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With cut day looming, how Bears on the bubble fared in preseason finale

Bears running back Ryan Nall celebrates a touchdown against the Bills in the preseason. | Nam Y. Huh, AP photo

Forty-five days after the first players reported to Olivet Nazarene University, the Bears, mercifully, played their last preseason game Thursday night. They looked to answer the few remaining roster questions before they make cuts Saturday to get their roster down to 53 players.

Here’s how players on the bubble fared in the Bears’ 28-27 loss to the Bills at Soldier Field:

Nall makes a statement

Ryan Nall first signed with the Bears as an undrafted free agent because they gave him a chance to play halfback, not fullback or tight end. For someone who scouts worried lacked sufficient wiggle for the NFL, Nall has had some of the team’s most exciting plays this preseason, rattling off runs of 69, 32, 24 and 17 yards.

Against Buffalo, Nall made an emphatic case to make the 53-man roster. He ran four times for 79 yards, including a 32-yard touchdown.

He said he proved he’s a runner — “That I am explosive, that I have quickness in and out of the hole, and I can make somebody miss in the open field.”

The Bears likely will end up choosing between the rookie from Oregon State and second-year running back Taquan Mizzell, who started. Mizzell offers the combination of pass-catching and speed that might better fit coach Matt Nagy’s offense.

Nall played fullback exclusively in the second half, giving the Bears a glimpse of his versatility if they decide to cut Michael Burton.

Nall and Mizzell are practice-squad-eligible if they clear waivers.

Daniels won’t start

Nagy started second-round pick James Daniels at left guard — and said after the game that he’d probably open the season as the backup.

“I’m not going to say 100 percent, but we would probably lean toward that,” Nagy said.

The 20-year-old Daniels, Nagy said, needs to improve in “recognizing fronts and blitzes and leverage of some of these guys.” Eric Kush figures to start at left guard in Green Bay, with Cody Whitehair staying at center.

Left guard was the only remaining starting job up in the air — not counting vacancies because of injuries.

Bray stands out

Tyler Bray’s employment status probably depends more on the Bears’ roster crunch at other positions than it does his own play. Still, the third-stringer made a strong case to stay against the Bills, completing 19 of 29 passes for 180 yards with an interception. He staked the Bears to a 20-0 halftime lead.

Bray’s value comes from his mentorship of Mitch Trubisky more than his in-game performance. And Nagy has preferred a three-man quarterbacks room before, keeping a trio last year in Kansas City.

It will be a long 36 hours.

“I have family in town,” Bray said, “so that will kinda help distract me.”

Edge woes

Outside linebacker Kasim Edebali was helped off the field in the fourth quarter and placed on a cart. The German was smiling after the game, though, lucky to have suffered merely a bruised right leg.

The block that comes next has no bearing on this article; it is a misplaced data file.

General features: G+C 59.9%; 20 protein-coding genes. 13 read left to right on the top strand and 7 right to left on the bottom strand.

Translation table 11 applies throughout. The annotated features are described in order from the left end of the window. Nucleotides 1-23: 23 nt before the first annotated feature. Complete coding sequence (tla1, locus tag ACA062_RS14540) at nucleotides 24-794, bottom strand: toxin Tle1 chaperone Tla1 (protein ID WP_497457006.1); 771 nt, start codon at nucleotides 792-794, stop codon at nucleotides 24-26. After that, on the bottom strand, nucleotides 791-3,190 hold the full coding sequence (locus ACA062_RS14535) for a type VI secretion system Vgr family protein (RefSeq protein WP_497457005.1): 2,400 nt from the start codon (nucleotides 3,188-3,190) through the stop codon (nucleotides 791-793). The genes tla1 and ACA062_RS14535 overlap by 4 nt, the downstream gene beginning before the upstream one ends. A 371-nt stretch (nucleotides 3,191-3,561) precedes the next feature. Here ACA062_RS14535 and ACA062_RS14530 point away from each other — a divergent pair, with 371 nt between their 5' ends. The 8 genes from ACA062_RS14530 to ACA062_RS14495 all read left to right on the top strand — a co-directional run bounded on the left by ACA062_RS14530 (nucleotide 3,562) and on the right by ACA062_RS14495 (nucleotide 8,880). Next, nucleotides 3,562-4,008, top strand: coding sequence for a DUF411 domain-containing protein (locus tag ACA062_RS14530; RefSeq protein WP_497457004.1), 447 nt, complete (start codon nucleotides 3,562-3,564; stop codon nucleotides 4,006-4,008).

The 29-year-old would provide Week 1 depth behind Leonard Floyd, who’ll play with a club on his broken right hand, and Aaron Lynch, who sat out again with a hamstring injury.

“I felt good with what I put on the tape,” Edebali said.


• Trust game: Bears staunchly following Matt Nagy — wherever he leads them

• Who didn’t play for Bears vs. Bills? A look at who possibly made roster

Of the Bears’ other edge rushers, rookie Kylie Fitts had half a sack. Isaiah Irving was flagged for roughing the passer on fourth-and-22 from the Bills’ 4. They eventually scored with 13 seconds left to win the game.

What are you — Coward?

Asked on the team’s WBBM-AM pregame show about his biggest surprises of the preseason, general manager Ryan Pace immediately invoked offensive tackle Rashaad Coward, whom the team converted from the defensive line earlier this year. Coward’s work with offensive line coach Harry Hiestand has impressed his bosses.

“He showed me a lot, he really did,” Nagy said.

Could the Bears keep someone so inexperienced at swing tackle? If the Bears opt for veteran Bradley Sowell to back up both tackle positions — he didn’t play as he recovers from a sprained left ankle — is there still room for Coward?

More bubble bits

Tight end Daniel Brown, who caught two passes for 46 yards and seemed primed to make the team, left in the third quarter with a shoulder injury.

He wore a sling afterward, and Nagy said he wasn’t sure whether he was day-to-day or week-to-week.

With Adam Shaheen out with a sprained right foot and ankle, the Bears could keep five tight ends.

† Wideout Kevin White didn’t play, a good sign for his roster chances after an inconsistent preseason. Seventh-round pick Javon Wims played only on special teams. Both figure to make the team.

† Safety Deon Bush didn’t play and seems locked in as the team’s backup safety.

The other two will be unavailable, presuming they make the team: DeAndre Houston-Carson has a broken forearm, and Deiondre’ Hall is facing a one-game suspension for a drug of abuse.

† Cornerback Doran Grant might have earned a practice-squad spot when he picked off AJ McCarron for a 33-yard touchdown. He later broke up a third-down pass.